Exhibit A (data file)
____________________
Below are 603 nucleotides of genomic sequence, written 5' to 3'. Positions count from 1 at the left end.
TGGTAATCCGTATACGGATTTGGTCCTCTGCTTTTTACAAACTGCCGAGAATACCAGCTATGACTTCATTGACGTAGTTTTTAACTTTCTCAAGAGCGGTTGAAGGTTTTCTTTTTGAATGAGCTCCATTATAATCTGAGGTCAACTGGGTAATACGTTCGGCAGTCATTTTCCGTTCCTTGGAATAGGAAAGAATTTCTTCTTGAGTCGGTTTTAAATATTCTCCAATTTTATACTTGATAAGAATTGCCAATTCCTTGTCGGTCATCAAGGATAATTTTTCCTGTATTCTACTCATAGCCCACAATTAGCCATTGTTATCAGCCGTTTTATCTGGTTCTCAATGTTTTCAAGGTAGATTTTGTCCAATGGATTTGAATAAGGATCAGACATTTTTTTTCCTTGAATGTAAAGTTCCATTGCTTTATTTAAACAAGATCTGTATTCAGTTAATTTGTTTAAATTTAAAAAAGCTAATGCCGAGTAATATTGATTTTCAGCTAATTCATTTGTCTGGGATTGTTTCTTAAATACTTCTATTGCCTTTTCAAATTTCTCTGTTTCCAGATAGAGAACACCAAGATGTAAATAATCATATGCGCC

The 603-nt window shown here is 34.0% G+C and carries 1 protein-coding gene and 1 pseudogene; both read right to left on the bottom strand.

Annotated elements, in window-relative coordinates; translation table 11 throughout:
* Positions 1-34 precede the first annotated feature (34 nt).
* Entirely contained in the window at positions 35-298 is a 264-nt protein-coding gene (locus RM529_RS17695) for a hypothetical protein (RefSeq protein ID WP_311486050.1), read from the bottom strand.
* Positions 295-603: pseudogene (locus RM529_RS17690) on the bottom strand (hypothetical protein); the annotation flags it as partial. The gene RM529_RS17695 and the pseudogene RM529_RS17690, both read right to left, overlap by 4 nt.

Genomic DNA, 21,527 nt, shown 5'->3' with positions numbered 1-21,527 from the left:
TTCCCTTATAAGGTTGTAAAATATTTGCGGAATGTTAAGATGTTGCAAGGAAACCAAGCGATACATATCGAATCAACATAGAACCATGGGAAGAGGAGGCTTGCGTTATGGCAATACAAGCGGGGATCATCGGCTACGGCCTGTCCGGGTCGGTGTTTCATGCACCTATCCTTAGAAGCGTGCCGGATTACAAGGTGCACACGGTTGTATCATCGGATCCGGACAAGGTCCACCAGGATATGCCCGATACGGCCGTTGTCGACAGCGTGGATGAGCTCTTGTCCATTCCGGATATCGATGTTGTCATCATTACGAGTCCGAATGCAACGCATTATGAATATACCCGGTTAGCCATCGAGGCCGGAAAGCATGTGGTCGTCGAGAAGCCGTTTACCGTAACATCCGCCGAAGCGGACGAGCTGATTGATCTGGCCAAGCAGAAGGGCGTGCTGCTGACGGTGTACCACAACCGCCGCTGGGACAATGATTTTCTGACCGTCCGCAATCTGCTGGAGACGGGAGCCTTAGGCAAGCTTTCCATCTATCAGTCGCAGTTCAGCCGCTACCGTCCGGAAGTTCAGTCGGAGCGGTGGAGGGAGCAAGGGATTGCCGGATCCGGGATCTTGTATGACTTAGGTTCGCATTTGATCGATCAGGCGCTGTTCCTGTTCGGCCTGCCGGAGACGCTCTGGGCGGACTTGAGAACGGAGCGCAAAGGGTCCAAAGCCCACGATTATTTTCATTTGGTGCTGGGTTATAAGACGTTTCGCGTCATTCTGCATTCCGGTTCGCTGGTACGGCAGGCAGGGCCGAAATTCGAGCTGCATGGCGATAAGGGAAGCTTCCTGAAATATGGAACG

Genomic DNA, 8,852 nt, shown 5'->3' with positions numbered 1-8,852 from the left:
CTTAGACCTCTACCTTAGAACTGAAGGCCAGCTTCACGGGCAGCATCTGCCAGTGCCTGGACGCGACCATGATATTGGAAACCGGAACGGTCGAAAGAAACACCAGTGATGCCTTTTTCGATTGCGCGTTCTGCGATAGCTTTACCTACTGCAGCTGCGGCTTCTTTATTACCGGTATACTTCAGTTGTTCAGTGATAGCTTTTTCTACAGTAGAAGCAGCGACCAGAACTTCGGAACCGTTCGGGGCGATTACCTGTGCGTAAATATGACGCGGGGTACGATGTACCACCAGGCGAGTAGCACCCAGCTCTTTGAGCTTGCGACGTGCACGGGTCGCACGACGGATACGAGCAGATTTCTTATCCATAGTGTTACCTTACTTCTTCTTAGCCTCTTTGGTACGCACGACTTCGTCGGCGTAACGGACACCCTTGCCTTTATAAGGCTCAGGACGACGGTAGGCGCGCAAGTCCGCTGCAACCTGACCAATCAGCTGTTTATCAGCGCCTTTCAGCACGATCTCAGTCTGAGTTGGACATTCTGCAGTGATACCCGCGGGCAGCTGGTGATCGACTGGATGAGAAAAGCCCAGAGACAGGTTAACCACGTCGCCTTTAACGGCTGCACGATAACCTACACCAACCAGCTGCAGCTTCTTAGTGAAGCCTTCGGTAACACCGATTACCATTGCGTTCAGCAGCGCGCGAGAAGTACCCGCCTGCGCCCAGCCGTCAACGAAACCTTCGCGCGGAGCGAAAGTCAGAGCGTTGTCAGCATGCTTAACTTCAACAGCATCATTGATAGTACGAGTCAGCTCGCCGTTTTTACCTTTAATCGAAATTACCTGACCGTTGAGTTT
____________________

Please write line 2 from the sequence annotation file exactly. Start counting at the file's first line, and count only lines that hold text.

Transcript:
TGGTAATCCGTATACGGATTTGGTCCTCTGCTTTTTACAAACTGCCGAGAATACCAGCTATGACTTCATTGACGTAGTTTTTAACTTTCTCAAGAGCGGTTGAAGGTTTTCTTTTTGAATGAGCTCCATTATAATCTGAGGTCAACTGGGTAATACGTTCGGCAGTCATTTTCCGTTCCTTGGAATAGGAAAGAATTTCTTCTTGAGTCGGTTTTAAATATTCTCCAATTTTATACTTGATAAGAATTGCCAATTCCTTGTCGGTCATCAAGGATAATTTTTCCTGTATTCTACTCATAGCCCACAATTAGCCATTGTTATCAGCCGTTTTATCTGGTTCTCAATGTTTTCAAGGTAGATTTTGTCCAATGGATTTGAATAAGGATCAGACATTTTTTTTCCTTGAATGTAAAGTTCCATTGCTTTATTTAAACAAGATCTGTATTCAGTTAATTTGTTTAAATTTAAAAAAGCTAATGCCGAGTAATATTGATTTTCAGCTAATTCATTTGTCTGGGATTGTTTCTTAAATACTTCTATTGCCTTTTCAAATTTCTCTGTTTCCAGATAGAGAACACCAAGATGTAAATAATCATATGCGCC